The American Institute of Architects (AIA) has named to its list of top ten houses for 2012 the Fairfield Jesuit Community Center, an apostolic outreach center that is also home to Jesuit priests on the Fairfield University campus in Fairfield, Conn.
The national AIA Housing and Custom Residential Knowledge Community established the annual Housing Awards to emphasize the importance of good housing as a necessity of life, a sanctuary for the human spirit, and a valuable national resource. The Jesuit Community and Fairfield University officials worked closely with Gray Organschi Architects, of New Haven, Connecticut, on the design of the Fairfield Jesuit Community Center, a structure which balances the need for reflection among religious men with their gift for engagement and hospitality.
According to the AIA, the architecture of the building reflects the Jesuits' commitment to simplicity, spirituality, and intellectualism. The AIA jurors observed: "The community and the simplicity of it and the way you can be inside but that you're still connected to the outside — it is a beautiful iteration of a modern center. The chapel and the way it is set up for a service allows for beautiful interaction."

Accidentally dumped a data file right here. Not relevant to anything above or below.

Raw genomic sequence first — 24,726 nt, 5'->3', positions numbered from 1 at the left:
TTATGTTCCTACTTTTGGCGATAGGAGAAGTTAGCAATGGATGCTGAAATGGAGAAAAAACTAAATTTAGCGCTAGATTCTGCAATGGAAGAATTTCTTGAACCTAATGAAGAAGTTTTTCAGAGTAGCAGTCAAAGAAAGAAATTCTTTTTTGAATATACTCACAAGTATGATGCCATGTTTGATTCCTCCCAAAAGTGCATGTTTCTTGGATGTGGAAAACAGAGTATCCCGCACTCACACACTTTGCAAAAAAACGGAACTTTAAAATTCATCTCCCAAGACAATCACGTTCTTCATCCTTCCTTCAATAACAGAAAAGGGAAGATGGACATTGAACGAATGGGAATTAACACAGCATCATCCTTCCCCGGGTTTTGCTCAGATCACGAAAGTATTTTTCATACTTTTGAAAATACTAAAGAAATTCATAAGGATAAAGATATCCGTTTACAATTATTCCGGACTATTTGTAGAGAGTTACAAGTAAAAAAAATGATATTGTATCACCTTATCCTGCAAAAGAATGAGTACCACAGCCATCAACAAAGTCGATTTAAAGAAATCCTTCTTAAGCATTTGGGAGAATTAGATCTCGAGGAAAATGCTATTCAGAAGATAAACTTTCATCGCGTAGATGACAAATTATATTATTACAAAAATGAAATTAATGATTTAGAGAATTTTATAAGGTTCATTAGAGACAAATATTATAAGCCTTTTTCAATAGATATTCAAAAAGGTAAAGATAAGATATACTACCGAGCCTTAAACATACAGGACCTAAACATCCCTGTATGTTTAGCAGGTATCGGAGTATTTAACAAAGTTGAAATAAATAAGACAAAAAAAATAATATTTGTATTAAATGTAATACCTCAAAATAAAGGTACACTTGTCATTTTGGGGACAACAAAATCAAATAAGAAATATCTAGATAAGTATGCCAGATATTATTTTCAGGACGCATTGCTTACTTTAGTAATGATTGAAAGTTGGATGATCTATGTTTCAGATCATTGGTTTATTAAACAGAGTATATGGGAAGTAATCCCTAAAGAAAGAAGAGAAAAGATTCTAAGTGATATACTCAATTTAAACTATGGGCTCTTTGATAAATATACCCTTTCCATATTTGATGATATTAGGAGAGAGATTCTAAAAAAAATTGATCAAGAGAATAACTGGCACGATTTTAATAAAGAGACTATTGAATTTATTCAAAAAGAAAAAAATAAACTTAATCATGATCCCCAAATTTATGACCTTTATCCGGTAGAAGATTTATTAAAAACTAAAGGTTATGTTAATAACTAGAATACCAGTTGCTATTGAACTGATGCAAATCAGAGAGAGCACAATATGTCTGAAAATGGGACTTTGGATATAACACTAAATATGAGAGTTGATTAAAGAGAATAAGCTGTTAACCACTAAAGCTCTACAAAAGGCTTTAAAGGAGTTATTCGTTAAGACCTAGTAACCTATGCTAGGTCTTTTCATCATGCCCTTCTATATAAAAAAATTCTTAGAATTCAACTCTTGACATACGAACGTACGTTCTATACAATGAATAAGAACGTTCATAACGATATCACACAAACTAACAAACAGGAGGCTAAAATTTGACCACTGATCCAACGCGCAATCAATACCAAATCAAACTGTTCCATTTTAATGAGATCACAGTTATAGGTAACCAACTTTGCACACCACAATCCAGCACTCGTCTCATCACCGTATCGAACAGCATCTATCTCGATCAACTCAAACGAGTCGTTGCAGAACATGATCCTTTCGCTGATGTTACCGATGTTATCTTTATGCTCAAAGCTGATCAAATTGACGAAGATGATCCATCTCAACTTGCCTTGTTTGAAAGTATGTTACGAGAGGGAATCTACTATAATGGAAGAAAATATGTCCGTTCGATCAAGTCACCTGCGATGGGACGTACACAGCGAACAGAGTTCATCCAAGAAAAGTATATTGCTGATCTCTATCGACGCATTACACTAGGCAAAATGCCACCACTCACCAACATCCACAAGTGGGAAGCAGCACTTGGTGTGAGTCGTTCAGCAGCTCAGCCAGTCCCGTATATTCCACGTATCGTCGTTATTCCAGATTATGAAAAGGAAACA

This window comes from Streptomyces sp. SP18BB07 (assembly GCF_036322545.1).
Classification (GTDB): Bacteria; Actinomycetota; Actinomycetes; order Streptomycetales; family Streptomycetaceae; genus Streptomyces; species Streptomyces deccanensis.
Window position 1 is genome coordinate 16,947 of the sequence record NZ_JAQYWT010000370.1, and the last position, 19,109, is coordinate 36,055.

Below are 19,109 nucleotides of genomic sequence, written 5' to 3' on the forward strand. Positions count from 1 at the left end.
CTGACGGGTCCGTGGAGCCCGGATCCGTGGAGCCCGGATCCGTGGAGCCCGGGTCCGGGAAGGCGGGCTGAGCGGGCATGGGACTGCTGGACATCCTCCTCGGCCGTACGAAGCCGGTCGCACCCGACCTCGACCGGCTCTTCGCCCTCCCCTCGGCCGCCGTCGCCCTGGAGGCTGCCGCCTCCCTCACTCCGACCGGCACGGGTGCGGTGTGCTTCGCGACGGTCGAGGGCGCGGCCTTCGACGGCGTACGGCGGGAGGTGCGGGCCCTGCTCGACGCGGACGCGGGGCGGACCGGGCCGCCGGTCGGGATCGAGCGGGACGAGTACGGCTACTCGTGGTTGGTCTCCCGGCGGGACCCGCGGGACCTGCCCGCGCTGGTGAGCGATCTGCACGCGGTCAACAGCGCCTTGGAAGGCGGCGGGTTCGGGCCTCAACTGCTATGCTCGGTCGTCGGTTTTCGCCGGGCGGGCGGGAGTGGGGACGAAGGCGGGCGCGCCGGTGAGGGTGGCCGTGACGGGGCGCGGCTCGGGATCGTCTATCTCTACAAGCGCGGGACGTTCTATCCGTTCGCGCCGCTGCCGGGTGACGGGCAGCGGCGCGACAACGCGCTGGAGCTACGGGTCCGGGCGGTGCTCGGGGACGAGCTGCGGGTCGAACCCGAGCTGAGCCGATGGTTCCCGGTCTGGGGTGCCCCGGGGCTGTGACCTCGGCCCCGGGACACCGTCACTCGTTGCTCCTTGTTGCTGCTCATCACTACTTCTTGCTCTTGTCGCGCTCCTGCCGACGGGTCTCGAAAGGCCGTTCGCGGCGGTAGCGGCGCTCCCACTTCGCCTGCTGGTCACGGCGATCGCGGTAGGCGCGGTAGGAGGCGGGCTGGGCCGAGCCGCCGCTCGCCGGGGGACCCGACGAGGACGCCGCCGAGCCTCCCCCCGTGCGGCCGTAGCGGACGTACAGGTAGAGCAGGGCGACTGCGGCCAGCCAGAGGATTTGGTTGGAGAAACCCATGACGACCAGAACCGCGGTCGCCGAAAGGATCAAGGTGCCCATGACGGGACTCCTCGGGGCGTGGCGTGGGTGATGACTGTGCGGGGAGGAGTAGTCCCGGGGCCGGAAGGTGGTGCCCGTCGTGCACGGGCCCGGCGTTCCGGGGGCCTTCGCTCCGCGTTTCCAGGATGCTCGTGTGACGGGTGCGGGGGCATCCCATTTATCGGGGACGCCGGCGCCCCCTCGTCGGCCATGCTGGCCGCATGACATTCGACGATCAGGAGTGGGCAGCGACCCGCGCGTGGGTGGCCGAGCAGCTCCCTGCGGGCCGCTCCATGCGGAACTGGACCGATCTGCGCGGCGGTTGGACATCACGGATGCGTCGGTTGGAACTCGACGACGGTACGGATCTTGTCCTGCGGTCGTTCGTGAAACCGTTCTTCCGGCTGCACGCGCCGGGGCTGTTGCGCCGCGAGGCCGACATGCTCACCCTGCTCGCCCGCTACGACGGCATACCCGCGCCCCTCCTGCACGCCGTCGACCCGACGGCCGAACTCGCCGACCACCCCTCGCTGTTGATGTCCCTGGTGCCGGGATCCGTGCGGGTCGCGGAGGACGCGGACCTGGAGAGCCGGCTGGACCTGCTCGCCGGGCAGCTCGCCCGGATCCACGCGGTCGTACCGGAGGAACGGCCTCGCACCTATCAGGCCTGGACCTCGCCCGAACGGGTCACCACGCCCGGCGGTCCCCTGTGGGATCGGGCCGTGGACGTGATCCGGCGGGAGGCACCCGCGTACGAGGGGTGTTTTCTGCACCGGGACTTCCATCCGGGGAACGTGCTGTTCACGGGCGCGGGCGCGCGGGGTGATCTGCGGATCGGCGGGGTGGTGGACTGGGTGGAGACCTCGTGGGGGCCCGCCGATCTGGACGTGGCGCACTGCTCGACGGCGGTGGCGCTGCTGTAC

It is the fourth major design award given for the center, with previous honors coming from the AIA Connecticut and New England chapters. It also received a national Builder's Choice award. "These awards are given by professionals telling other professionals they should look and study these structures," said Rev. Gilbert Sunghera, S.J., assistant professor of architecture at the University of Detroit Mercy, who served as a consultant to Fairfield on the project. "It is always good if buildings at our Jesuit institutions also teach through their design."
It is a light-filled structure using sustainable technology, such as a green roof, recycled building materials and geothermal heating and cooling system. By placing the building within an existing grove of Beech trees, the architects were able to capture a unique Jesuit perspective, that of being rooted in the local condition while setting your gaze to that beyond — Bridgeport to the east, the Long Island Sound to the south.
Elizabeth Gray and Alan Organschi were both recipients of the 2012 Architecture Award from the American Academy of Arts and Letters for their contributions to the profession, with the innovative Fairfield building mentioned among the architects' notable achievements. Jesuit Fr. Sunghera, whose research is in sacred spaces, described the architects as "a team respectful of our sacred mission of education, and our goal to be good stewards of the Earth."
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